scale_color_manual(values = c("#924658", "#366A17", "#126490"),
                     aesthetics = c("fill", "point_color"))

screen shot 2018-05-04 at 4 05 23 pm

And now an example with guide_colorbar():

ggplot(iris, aes(x = Sepal.Length, y = Species, fill = ..x.., point_fill = Sepal.Length)) +
  geom_density_ridges_gradient(jittered_points = TRUE, position = "raincloud",
                               point_color = "black", point_shape = 21, scale = 1.1) +
  scale_color_viridis_c(
    option = "A",
    aesthetics = c("fill", "point_fill"),
    guide = guide_colorbar(available_aes = c("fill", "point_fill")),
    name = "Sepal Length"
  )

screen shot 2018-05-04 at 4 05 39 pm

@clauswilke

This comment has been minimized.

Member

clauswilke commented May 4, 2018

Two additional comments:

  • I didn't add any regression tests, visual or otherwise. I'm happy to do so if otherwise this patch looks acceptable.

  • There is one breaking change, in that guide_train() now requires an additional argument. This should only be a problem for code that defines custom guides, and I'm not aware of any code that does that. It's certainly not something people commonly do.

@thomasp85

This comment has been minimized.

Member

thomasp85 commented May 4, 2018

I do in ggraph but that shouldn’t weight against this PR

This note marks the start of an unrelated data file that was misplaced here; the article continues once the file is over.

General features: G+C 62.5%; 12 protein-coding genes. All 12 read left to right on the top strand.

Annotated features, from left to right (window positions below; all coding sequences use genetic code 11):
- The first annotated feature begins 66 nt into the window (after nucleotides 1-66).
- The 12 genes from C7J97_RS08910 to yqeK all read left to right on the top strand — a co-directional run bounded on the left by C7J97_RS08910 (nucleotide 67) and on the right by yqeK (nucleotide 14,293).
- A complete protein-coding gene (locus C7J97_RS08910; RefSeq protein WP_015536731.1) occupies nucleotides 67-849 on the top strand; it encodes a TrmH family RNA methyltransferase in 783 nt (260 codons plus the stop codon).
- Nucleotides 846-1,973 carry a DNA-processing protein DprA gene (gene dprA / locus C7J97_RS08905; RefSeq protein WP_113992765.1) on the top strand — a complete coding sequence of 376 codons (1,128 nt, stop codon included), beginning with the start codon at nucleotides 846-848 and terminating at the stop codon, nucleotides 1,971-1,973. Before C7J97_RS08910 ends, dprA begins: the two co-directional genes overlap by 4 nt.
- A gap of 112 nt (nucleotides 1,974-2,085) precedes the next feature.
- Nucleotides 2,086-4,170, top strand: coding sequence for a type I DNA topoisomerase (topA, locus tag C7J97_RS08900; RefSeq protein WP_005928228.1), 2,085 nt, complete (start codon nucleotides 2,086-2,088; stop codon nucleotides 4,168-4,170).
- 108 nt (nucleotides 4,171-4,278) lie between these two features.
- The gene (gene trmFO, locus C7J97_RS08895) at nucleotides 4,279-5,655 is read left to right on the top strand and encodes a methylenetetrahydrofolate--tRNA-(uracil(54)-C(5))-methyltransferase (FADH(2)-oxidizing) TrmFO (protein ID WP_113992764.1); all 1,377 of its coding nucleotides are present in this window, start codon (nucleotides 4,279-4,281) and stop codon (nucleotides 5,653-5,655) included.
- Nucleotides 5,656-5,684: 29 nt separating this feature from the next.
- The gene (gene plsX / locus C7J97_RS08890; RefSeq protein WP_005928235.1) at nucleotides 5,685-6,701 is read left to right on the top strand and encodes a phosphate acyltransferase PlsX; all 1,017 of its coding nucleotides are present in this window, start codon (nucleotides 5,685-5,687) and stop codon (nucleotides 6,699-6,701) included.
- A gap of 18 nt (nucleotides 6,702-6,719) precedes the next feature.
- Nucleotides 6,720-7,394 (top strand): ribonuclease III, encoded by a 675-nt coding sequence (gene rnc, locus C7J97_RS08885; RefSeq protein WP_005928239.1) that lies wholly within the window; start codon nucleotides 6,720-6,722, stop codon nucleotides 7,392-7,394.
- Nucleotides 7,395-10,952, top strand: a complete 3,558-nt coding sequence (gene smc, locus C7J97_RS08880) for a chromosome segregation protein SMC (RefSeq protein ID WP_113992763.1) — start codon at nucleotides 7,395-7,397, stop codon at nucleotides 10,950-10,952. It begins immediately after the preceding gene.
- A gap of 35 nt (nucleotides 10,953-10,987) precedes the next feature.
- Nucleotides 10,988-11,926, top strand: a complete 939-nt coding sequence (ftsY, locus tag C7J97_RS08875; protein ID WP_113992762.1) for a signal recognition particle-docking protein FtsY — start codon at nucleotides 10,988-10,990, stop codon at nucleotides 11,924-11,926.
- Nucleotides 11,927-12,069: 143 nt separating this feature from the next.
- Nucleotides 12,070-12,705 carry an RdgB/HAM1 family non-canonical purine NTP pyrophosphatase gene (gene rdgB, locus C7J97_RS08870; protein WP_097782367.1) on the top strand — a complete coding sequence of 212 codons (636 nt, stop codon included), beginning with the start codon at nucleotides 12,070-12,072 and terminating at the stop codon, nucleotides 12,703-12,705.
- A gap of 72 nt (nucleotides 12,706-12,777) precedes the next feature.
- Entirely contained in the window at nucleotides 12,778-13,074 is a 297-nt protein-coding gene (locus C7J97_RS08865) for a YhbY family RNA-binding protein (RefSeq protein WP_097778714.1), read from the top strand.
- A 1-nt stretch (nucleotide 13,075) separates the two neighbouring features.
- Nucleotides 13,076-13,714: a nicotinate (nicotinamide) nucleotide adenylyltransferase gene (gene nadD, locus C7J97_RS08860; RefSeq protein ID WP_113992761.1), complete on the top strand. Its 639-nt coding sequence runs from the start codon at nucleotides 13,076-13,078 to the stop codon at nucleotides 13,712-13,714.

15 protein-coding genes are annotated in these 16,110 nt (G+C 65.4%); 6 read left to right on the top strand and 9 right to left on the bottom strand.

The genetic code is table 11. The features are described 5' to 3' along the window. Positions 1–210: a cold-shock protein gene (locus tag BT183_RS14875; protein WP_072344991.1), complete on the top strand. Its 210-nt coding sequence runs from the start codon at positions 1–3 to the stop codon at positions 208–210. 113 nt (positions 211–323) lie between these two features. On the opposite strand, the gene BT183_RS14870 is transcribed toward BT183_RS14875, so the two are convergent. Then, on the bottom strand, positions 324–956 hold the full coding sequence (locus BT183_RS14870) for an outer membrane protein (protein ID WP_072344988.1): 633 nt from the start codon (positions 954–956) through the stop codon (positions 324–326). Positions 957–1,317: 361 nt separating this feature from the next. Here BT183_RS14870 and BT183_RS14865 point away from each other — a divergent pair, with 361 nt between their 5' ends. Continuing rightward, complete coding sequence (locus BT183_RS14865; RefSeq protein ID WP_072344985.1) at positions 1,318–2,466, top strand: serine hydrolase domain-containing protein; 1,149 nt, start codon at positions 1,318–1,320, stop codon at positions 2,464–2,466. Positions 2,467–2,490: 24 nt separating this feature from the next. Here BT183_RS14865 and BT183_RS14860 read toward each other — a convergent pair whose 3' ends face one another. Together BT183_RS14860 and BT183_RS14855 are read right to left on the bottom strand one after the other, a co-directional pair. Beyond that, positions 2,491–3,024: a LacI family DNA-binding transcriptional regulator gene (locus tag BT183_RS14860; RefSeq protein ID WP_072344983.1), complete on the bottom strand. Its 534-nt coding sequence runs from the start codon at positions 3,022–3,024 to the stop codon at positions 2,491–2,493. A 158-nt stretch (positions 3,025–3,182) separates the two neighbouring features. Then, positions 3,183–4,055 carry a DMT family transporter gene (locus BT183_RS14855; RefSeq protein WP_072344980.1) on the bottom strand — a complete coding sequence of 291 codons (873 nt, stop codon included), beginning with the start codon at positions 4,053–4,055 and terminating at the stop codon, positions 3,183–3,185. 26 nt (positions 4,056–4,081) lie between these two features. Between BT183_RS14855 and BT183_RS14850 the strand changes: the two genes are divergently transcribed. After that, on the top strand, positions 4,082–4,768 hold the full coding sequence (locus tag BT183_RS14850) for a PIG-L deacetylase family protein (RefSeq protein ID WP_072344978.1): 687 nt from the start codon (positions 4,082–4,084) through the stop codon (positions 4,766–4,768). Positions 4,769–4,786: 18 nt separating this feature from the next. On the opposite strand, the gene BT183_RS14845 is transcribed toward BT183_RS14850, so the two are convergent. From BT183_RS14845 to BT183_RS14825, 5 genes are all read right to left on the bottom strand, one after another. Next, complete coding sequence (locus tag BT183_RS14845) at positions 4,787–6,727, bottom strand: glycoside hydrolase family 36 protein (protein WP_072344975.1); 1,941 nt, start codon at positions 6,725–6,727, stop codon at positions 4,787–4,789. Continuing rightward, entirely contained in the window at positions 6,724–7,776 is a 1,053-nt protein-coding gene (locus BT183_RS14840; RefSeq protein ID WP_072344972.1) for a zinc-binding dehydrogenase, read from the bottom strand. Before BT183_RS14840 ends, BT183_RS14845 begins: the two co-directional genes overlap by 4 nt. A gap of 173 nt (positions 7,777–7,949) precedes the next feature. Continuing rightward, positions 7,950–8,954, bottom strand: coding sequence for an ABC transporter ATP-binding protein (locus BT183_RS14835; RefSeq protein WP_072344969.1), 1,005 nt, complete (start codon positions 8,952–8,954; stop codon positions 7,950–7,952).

@clauswilke

This comment has been minimized.

Member

clauswilke commented May 4, 2018

@thomasp85 Also, the fix takes a minute. You simply need to use the provided aesthetic instead of the first one from scale$aesthetics: https://github.com/clauswilke/ggplot2/blob/3841ddaee3d549e15df520cf59c89cbcc4565770/R/guide-legend.r#L225
I needed to do this because we also want to build guides for the second or third aesthetic listed for a scale.

Would you mind installing this PR and testing if it causes any problems with ggraph?

@thomasp85

This comment has been minimized.

Member

thomasp85 commented May 4, 2018

sure, but not before next week. I’ll get back to you

@hadley

This comment has been minimized.

Member

hadley commented May 7, 2018

I really dislike scale_colour_brewer(type = "qual", aesthetics = "fill") because we have an argument value that conflicts with the function name. The implementation seems simple enough to be worth doing (I haven't deeply reviewed yet, but it seems reasonable), but I don't like the weirdness this introduces into the API. What could we do to avoid it?

@thomasp85

This comment has been minimized.

Member

thomasp85 commented May 7, 2018

Maybe have an aesthetic-less scale available where the aesthetic can be set in the function call, so you’d do:

p + scale_brewer(..., aes = c(“fill”, “colour”))

It would require a huge amount of new exported functions, but api wise I think it is the most pretty approach